Rumbling Thru

Posted by on Jan 2, 2018

Tintype by Margaret Muza

They thundered through the tiny town in southern Illinois, riding several wide and making the pavement thrum with power. He was five years old. When the line of motorcycles rumbled past his house, he ran outside to stand on the front lawn and watch them pass. All the neighbors were doing the same thing; it was a spontaneous parade that enthralled the whole town, for just a few minutes. But those motorcycles would transfix him for a lifetime.

As an adult, she’d dabbled in riding but drifted into other interests, until she moved into a warehouse apartment that was a converted motorcycle garage. As she meticulously rebuilt a Honda, the oil, the parts and the rhythm of engaging her hands brought back her love for the mechanics of things.

They met at a party before a motorcycle event in Chicago, introduced by mutual friends. Their meeting wasn’t momentous, at first—it was like the peace sign and nod bikers give each other as they pass on the highway, an acknowledgment of mutual respect and inclusion in the same club. But six months later, after their paths continued to cross at events, she rode on the back of his bike from Chicago…to Brooklyn.

They rode for two full days, rumbling through the world from the same seat, a change of clothes and toothbrushes in the saddle bag. In Indiana, rain like a monsoon flooded the road, but they rode on. They stayed in New York for thirty-six hours and then turned around to ride back for two days more, and by the time they returned to Chicago they felt more like one thing than two.

Now they don’t travel anywhere except from his motorcycle. When it gets cold in the mountains, they pull over to do jumping jacks or push-ups to stay warm. They’ve seen much of the country from his bike; in Yellowstone it was so windy that the bike rode sideways for miles. They love how riding forces them to be immersed in the landscape, not observing it as an outsider but feeling every storm, every wave of unrelenting heat, every chill of fog. In a single day, they’ve towered above the world at 14,000 feet and sweated in a desert valley. They’ve learned that in biking and in life, it’s best to hold routes loosely. Changing one turn will change where you end up and everything you see along the way.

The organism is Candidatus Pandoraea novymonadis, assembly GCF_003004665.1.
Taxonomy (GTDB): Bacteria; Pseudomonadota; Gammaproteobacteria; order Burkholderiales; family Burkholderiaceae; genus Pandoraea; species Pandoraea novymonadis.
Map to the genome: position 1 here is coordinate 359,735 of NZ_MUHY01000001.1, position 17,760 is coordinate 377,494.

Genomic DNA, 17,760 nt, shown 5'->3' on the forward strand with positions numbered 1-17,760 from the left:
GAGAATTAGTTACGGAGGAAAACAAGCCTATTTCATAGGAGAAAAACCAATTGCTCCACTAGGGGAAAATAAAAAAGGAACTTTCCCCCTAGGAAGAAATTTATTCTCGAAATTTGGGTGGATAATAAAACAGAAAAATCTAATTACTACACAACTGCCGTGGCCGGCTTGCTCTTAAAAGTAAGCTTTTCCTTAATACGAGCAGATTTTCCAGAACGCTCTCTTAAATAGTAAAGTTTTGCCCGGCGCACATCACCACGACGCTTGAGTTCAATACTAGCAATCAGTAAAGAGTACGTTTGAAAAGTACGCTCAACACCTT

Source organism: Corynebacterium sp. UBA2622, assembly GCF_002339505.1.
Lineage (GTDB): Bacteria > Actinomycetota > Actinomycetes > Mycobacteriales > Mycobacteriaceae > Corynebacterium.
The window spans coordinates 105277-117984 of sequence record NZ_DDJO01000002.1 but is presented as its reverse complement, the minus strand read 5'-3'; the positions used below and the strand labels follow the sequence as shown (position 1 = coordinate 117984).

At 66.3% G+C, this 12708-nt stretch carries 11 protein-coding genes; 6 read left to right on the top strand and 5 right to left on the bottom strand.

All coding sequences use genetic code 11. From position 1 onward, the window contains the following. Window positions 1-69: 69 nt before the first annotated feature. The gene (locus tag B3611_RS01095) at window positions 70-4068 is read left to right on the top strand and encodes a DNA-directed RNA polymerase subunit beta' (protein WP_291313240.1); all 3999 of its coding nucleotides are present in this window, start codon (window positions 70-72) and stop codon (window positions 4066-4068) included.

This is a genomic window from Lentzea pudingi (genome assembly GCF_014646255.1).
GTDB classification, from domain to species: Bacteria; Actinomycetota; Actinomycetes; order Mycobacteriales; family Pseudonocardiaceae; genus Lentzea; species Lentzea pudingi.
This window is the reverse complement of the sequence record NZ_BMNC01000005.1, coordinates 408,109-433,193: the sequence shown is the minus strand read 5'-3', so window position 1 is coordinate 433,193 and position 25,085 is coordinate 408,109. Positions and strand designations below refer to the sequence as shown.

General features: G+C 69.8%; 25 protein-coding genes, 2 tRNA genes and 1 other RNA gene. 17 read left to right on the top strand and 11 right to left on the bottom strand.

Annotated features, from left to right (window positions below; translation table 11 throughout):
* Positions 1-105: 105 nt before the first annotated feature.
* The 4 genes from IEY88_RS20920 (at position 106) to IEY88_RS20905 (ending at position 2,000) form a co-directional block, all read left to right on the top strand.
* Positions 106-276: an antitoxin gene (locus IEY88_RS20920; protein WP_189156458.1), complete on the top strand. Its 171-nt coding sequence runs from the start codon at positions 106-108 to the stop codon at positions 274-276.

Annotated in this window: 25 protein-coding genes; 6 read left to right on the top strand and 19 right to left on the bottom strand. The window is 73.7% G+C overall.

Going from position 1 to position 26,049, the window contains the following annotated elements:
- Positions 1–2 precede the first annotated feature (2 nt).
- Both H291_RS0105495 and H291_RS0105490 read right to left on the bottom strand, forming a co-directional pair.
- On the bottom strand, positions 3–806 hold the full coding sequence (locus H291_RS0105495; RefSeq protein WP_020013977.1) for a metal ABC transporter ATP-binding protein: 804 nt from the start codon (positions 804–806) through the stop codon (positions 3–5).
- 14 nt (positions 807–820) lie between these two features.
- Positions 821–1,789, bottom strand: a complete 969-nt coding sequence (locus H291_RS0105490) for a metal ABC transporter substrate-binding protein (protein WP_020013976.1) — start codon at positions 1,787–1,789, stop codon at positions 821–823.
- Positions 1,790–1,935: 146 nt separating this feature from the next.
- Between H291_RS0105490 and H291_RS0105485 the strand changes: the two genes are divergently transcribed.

On a bike together, they can’t talk but they are always seeing the same land.
On a bike, they can’t look away.

They’ve settled into a community of people who roam. Biking brings people together in a shared love not only for the actual machines but also the freedom they bring and the camaraderie of rumbling through with each other. They’ve met other bikers who are drifters, riding throughout the country on their own, stopping at hubs where riders meet. They’ve grafted them in. This is how bikers collect friends, scattered throughout the country. When their route nears a friend’s hometown, they visit and ride together a ways.

The path of their life together is an unending red line. It snakes slowly; at times it loops back on itself like a web. It winds through the Rocky Mountains and through small towns where boys watch breathless from front yards. Sometimes it barrels down stretches of open road.


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